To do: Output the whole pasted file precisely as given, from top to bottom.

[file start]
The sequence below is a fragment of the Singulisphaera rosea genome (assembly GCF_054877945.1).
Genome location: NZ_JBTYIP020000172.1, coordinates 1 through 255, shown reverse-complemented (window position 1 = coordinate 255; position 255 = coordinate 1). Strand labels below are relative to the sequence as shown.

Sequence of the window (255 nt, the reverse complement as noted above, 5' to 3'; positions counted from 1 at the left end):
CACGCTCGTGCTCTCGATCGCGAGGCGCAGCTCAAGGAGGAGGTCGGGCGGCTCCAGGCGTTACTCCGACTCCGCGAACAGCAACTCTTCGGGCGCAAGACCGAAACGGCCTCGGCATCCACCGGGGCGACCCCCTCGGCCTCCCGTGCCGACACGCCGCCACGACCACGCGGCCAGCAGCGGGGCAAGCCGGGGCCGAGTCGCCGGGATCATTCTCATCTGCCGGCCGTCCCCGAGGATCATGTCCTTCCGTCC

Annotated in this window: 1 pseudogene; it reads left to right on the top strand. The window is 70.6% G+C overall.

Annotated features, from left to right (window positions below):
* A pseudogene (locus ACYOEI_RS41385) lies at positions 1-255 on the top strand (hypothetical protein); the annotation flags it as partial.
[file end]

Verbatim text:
The sequence below is a fragment of the Singulisphaera rosea genome (assembly GCF_054877945.1).
Genome location: NZ_JBTYIP020000172.1, coordinates 1 through 255, shown reverse-complemented (window position 1 = coordinate 255; position 255 = coordinate 1). Strand labels below are relative to the sequence as shown.

Sequence of the window (255 nt, the reverse complement as noted above, 5' to 3'; positions counted from 1 at the left end):
CACGCTCGTGCTCTCGATCGCGAGGCGCAGCTCAAGGAGGAGGTCGGGCGGCTCCAGGCGTTACTCCGACTCCGCGAACAGCAACTCTTCGGGCGCAAGACCGAAACGGCCTCGGCATCCACCGGGGCGACCCCCTCGGCCTCCCGTGCCGACACGCCGCCACGACCACGCGGCCAGCAGCGGGGCAAGCCGGGGCCGAGTCGCCGGGATCATTCTCATCTGCCGGCCGTCCCCGAGGATCATGTCCTTCCGTCC

Annotated in this window: 1 pseudogene; it reads left to right on the top strand. The window is 70.6% G+C overall.

Annotated features, from left to right (window positions below):
* A pseudogene (locus ACYOEI_RS41385) lies at positions 1-255 on the top strand (hypothetical protein); the annotation flags it as partial.